The Music That Speaks
Klezmer music is distinguished by melodies that bring to mind a human voice in its fullest range of expression: begging, laughing, and weeping. The humanity of klezmer is no coincidence—there's a conscious striving to mimic the range and sound of cantorial music. Klezmer musicians accomplish this through the techniques they use, but most of all, through their choice of musical instruments.
Ukrainian restrictions on loud music meant that wind instruments were out of bounds for klezmer musicians until Alexander II lifted the ban in 1855. Because of the ban, the violin was the favored lead instrument for many long years. In addition to the violin, other string instruments were popular as was the tsimbl or cymbalon, a hammered dulcimer, for percussion.
Josef Gusikov, the first klezmer musician to be embraced by the wider European audience, specialized in playing an early xylophone of his own invention, known as the shtroifidl. The shtroifidl was made of wood and straw. Felix Mendelssohn admired both the instrument and the musician, while Franz Liszt gave them the thumbs down.
After the Ukrainian ban on loud music was lifted, the clarinet replaced the violin as the major voice in a klezmer ensemble. The trumpet and tuba also entered the assemblage of klezmer instruments at this time. The klezmer influence was felt in the military at this time, as the klezmorim began to be conscripted into military bands. The typical military ensemble of the time consisted of the violin, flute, bass, drum, and tsimbl.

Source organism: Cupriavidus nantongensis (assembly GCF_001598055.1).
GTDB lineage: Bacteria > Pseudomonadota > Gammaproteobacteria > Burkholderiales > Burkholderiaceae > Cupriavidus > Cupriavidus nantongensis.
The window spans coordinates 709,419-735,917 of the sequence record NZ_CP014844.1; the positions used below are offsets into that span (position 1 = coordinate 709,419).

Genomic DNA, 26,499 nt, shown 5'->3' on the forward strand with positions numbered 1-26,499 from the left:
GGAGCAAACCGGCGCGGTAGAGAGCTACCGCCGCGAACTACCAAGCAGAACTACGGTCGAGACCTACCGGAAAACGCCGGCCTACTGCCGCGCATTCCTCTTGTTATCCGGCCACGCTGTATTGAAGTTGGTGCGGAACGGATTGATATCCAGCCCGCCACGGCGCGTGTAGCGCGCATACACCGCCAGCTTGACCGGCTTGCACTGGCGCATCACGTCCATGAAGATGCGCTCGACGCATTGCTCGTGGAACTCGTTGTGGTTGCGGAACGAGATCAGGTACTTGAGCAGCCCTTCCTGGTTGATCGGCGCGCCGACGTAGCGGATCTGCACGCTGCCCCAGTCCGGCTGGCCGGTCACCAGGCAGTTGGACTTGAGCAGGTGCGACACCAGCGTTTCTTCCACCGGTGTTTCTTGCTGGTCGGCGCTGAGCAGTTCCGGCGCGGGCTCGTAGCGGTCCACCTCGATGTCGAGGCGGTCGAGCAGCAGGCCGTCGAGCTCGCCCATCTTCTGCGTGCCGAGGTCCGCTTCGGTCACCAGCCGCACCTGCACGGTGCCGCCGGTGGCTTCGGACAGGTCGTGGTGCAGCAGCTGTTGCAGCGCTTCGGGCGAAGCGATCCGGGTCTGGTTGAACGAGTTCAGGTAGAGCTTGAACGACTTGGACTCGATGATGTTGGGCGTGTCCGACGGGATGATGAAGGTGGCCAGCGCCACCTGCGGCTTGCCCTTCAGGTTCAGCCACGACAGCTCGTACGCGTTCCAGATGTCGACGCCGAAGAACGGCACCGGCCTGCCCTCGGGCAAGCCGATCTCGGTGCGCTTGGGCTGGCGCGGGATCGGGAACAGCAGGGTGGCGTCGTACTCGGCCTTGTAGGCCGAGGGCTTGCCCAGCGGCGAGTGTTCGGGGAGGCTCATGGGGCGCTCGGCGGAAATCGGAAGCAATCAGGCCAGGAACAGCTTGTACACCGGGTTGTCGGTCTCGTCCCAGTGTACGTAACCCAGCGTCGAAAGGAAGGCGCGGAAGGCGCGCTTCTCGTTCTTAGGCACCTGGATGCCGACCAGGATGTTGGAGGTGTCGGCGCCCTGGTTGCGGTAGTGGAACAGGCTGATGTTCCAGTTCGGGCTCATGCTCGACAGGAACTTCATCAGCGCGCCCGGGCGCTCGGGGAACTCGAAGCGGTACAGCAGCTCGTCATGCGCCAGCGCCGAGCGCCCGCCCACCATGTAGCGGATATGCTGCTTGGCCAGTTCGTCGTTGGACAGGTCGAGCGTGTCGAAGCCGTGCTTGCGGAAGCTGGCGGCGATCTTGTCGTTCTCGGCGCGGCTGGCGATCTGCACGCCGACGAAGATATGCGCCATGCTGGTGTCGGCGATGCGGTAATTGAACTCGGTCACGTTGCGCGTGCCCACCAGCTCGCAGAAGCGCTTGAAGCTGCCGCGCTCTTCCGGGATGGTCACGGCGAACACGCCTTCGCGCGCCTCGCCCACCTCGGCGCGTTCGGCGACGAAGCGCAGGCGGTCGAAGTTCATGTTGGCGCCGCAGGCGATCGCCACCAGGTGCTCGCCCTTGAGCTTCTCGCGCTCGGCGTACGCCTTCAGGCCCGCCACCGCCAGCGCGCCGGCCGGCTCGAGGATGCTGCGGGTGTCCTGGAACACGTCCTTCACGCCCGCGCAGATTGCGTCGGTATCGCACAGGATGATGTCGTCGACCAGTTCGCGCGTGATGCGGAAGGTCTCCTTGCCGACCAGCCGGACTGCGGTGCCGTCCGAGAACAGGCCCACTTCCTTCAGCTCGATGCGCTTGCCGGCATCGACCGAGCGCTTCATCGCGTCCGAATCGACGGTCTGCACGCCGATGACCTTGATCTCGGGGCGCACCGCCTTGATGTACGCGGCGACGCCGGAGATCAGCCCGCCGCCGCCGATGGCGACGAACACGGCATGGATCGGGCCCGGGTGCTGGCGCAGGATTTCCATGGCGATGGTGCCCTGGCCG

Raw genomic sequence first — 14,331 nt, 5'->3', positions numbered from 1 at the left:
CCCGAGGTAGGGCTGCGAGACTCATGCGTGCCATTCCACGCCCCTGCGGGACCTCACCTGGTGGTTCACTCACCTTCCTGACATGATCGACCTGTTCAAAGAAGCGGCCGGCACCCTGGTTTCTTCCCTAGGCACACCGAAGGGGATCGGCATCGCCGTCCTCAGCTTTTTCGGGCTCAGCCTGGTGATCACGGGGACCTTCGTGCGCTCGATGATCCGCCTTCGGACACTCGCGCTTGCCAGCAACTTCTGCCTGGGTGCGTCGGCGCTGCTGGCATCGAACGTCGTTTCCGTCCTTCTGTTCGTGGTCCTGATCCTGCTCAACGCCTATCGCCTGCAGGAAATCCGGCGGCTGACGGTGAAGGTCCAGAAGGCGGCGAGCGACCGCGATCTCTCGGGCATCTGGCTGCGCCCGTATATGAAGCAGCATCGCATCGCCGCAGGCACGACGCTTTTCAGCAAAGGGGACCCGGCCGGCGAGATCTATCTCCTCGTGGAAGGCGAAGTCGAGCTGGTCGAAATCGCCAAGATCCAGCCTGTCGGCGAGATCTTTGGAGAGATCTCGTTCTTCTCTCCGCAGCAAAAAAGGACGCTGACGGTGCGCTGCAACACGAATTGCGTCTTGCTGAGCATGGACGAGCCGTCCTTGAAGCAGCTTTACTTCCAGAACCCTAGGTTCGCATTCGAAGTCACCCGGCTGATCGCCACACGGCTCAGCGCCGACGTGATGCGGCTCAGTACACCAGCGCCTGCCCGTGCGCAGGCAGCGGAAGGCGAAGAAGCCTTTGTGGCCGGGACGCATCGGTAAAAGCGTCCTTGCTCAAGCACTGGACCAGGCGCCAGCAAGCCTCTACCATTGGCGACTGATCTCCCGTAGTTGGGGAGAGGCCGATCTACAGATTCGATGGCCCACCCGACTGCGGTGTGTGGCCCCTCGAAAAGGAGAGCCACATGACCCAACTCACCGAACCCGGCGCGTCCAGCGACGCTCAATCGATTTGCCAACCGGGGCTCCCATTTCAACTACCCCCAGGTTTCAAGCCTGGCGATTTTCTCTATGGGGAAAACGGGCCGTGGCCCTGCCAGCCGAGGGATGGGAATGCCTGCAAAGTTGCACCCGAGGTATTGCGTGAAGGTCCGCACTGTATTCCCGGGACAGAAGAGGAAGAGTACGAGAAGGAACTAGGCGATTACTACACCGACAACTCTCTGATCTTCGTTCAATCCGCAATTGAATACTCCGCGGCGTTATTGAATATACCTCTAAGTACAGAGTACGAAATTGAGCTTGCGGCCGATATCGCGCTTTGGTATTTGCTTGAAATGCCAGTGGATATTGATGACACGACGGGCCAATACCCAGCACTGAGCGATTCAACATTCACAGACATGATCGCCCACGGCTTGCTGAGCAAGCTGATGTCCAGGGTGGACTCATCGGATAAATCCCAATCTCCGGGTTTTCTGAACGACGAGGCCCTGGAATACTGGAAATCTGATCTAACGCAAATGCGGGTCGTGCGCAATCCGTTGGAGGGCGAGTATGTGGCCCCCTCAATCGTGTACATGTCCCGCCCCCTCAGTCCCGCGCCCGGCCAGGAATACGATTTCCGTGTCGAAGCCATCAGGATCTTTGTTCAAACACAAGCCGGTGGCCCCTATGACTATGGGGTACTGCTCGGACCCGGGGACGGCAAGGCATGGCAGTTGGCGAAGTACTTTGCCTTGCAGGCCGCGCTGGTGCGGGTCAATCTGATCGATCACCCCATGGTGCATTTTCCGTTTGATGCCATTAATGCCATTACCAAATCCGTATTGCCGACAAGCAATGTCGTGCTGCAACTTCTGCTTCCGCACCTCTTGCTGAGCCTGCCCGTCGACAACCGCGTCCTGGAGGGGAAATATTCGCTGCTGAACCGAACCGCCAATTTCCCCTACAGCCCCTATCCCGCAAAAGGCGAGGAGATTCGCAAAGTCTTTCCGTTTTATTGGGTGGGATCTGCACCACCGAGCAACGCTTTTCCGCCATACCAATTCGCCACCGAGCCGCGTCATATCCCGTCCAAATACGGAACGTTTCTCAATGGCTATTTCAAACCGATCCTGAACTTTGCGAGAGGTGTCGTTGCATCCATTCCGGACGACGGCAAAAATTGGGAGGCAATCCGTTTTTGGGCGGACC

Modern examples of klezmer clarinet can be found in the opening melody of Gershwin's Rhapsody in Blue, or in the melodious clarinet style of Big Band's Benny Goodman. But the first Eastern European klezmer musicians to hit the shores of the United States of America were still using the violin as the lead instrument, though many of them took up trumpet, hoping this skill would assist them in avoiding combat during a military stint.
Other klezmer musicians brought over the tsimbl, the schrammel—a kind of small accordion, and the valve trombone. By the 1920's, most of these quaint instruments fell by the way in favor of those in use by vaudeville musicians.
A transcription of the 1927 song Lebedik un Freylekh, a Yiddish theatre tune recorded by the Abe Schwartz orchestra in New York gives a good idea of the popular instrumentation of 20th century klezmer music. The melody is carried by the cornet, clarinet, and violin, while the rhythm is accomplished through valve trombone, alto horn, and piano. The American touch is woven in through the use of the slide-trombone, banjo, and drums. The bass line is played in the lower registers of the piano, contrabass, and brass saxophone.
By the mid 20th century the clarinet had all but taken over from the violin as the lead instrument and several of the klezmer clarinetists achieved renown. Naftule Brandwein (1897-1963) was known for the expressiveness, color, and subtleties of his playing as well as his ability to draw on a wide repertoire of rhythms. Dave Tarras (1897-1991) was considered the technical master of klezmer clarinet. His playing was quick and gymnastic and was thought to outdo any classical clarinetist on the concert circuit. Shloimke Beckerman (1889-1974) played in a decorous style and with a pulsing rhythm, while Itzikil Kramtweiss, date unknown, but a player on the Philadelphia circuit in the late 1920's, played the E flat clarinet with a sharp nasal quality.